New Zealand Journal of Ecology (2012) 36(2): 151- 156

Assessment of microbranding as an alternative marking technique for long-term identification of New Zealand lizards

Research Article
Rod Hitchmough 1*
Keri Neilson 1,5
Kara Goddard 2
Mike Goold 2
Brett Gartrell 3
Stu Cockburn 1
Nicholas Ling 4
  1. Research & Development Group, Department of Conservation, PO Box 10 420, Wellington 6143, New Zealand
  2. Hamilton Zoo, Hamilton City Council, Private Bag 3010, Hamilton 3240, New Zealand
  3. New Zealand Wildlife Health Centre, Institute of Veterinary, Animal and Biomedical Sciences, Massey University Manawatu, Private Bag 11 222, Palmerston North 4442, New Zealand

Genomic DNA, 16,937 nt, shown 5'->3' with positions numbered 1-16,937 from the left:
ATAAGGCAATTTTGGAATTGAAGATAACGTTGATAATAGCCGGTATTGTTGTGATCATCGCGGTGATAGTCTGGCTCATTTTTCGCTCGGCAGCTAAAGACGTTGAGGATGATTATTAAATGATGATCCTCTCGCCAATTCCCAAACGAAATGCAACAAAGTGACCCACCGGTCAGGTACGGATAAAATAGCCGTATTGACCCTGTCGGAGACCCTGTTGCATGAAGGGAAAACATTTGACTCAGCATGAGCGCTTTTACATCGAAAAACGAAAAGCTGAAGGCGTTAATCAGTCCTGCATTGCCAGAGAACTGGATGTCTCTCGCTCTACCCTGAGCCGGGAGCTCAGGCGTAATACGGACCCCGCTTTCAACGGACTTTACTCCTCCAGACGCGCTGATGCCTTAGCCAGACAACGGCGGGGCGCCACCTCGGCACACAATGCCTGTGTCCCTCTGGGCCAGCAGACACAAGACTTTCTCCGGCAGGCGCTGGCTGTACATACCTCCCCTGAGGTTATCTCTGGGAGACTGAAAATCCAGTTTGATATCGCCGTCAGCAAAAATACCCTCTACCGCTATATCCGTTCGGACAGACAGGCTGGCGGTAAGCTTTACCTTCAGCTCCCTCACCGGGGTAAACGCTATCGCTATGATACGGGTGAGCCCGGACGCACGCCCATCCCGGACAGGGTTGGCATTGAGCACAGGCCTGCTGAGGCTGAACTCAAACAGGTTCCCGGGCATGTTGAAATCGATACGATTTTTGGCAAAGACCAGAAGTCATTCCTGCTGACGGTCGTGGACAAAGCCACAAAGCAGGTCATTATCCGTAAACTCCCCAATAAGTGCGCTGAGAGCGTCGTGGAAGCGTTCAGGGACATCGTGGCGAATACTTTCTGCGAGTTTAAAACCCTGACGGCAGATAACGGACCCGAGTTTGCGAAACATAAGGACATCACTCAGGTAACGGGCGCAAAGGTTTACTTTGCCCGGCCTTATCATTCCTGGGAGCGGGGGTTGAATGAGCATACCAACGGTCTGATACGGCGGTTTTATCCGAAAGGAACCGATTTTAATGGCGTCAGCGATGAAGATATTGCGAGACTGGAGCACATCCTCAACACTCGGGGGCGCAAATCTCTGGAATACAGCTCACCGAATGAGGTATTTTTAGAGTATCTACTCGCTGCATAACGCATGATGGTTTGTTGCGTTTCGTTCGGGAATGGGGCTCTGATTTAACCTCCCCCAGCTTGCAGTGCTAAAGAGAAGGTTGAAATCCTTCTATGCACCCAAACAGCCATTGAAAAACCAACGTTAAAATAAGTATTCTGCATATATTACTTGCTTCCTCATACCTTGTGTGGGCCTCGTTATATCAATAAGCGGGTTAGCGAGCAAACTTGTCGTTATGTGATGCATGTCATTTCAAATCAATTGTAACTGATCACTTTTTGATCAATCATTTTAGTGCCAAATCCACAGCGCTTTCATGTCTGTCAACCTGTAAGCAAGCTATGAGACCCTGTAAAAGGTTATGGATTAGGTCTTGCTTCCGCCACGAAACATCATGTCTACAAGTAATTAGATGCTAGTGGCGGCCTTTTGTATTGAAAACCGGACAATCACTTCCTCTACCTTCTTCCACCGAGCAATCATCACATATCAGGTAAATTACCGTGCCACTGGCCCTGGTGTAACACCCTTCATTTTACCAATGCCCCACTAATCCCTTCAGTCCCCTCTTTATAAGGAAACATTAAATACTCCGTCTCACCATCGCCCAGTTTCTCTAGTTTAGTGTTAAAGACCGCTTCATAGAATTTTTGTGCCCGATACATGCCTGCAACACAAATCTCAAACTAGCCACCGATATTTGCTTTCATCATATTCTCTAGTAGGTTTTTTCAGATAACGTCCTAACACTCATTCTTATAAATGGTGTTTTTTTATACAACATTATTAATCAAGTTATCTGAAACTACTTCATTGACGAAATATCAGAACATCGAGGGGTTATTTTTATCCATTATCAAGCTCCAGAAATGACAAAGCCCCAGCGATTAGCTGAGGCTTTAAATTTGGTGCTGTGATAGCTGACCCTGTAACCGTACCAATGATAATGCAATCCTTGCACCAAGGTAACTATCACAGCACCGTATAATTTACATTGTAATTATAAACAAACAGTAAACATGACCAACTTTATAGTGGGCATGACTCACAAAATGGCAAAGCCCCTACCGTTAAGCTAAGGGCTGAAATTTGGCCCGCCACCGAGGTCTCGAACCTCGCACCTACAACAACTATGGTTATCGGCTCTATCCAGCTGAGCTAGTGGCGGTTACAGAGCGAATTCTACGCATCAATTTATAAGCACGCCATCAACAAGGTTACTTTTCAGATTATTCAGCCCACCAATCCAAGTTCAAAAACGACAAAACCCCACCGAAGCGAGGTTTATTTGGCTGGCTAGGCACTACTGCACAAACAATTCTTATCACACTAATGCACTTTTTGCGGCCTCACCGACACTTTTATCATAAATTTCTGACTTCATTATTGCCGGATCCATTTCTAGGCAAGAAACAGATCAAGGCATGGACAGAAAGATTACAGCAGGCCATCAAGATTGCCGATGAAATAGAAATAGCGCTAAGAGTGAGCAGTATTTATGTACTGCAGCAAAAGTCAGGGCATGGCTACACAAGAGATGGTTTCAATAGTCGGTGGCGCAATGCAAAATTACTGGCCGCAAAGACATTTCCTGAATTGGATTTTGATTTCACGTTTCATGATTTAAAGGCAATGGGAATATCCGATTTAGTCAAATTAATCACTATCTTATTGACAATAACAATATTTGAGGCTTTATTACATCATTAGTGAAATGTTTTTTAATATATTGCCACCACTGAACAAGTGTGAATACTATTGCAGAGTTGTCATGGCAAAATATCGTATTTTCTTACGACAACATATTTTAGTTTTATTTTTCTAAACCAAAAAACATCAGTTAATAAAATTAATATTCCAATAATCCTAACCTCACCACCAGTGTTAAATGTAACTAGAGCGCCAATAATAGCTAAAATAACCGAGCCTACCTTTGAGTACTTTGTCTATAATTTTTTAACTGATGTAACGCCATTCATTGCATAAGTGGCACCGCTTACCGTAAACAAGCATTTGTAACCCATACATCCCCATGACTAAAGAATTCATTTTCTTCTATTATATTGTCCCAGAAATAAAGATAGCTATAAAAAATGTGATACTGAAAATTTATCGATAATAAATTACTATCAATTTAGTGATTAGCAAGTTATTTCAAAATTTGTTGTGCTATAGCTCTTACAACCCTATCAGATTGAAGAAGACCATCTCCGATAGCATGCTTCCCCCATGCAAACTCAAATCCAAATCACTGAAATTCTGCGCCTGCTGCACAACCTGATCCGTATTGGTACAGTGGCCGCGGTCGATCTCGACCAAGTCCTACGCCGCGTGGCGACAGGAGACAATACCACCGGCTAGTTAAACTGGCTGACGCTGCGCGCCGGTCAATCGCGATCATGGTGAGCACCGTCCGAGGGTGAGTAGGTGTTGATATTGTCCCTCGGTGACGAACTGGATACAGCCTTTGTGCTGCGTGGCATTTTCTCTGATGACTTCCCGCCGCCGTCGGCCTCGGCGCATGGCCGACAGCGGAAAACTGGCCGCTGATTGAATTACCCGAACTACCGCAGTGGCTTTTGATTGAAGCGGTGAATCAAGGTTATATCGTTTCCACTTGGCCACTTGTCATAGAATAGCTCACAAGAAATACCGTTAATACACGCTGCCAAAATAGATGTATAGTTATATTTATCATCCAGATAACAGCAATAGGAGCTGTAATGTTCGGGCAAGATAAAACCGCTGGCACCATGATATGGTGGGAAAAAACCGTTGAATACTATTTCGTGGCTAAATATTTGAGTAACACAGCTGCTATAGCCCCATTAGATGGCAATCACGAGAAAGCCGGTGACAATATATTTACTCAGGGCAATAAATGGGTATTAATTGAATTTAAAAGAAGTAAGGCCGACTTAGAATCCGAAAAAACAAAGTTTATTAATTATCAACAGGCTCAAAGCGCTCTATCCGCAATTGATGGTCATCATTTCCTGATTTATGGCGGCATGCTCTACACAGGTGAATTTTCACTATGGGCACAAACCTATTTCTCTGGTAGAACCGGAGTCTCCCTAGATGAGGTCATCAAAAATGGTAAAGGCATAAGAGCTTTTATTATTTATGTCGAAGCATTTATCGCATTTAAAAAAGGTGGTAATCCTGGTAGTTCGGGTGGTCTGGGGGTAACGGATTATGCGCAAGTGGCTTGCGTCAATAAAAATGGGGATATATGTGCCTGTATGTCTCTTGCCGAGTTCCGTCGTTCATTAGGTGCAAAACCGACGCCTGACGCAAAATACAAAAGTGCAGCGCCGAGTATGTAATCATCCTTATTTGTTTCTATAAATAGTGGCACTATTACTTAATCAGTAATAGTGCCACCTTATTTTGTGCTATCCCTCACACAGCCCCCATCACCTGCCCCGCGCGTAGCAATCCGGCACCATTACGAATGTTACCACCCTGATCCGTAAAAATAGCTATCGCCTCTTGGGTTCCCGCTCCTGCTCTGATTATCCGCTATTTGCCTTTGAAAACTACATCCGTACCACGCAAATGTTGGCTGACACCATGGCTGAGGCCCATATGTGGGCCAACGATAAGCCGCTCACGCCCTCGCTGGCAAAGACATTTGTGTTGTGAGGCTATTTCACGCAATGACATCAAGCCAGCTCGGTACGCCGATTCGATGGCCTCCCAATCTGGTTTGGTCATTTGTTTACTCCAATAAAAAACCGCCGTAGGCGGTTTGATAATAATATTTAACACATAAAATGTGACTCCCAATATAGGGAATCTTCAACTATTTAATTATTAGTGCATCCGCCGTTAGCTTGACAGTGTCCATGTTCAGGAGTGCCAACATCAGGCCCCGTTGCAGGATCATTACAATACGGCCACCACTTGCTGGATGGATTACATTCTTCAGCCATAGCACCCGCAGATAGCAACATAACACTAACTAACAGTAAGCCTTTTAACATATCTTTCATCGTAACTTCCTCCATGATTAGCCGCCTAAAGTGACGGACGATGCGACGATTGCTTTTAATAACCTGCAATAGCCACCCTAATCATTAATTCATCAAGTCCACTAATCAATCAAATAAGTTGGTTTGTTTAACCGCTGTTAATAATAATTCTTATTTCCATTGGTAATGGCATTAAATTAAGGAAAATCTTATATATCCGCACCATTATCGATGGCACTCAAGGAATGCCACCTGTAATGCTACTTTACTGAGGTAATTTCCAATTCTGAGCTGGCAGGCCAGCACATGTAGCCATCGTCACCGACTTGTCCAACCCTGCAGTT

4. Department of Biological Sciences, University of Waikato, Private Bag 3105, Hamilton 3240, New Zealand
  5. Present address: Lake Management Officer, River & Catchment Services, Environment Waikato Regional Council, PO Box 4010, Hamilton East 2032, New Zealand
*  Corresponding author

‘Microbranding’, a system for individually identifying reptiles and amphibians based on a numbered code of spot brands applied to the body and limbs, was tested on New Zealand skinks and geckos. Common geckos (Woodworthia maculata) and copper skinks (Oligosoma aeneum) were used as test animals. Brands applied in autumn took 3 months or more to heal. There was no evidence of brand-related mortality or increased parasite loads in branded animals. However, after healing the brands faded very rapidly in the skinks to become totally unreadable in all surviving branded skinks after 2.5 years and not accurately readable in most geckos after 3 years. We therefore consider the technique unsuitable as a standard marking procedure for New Zealand lizards.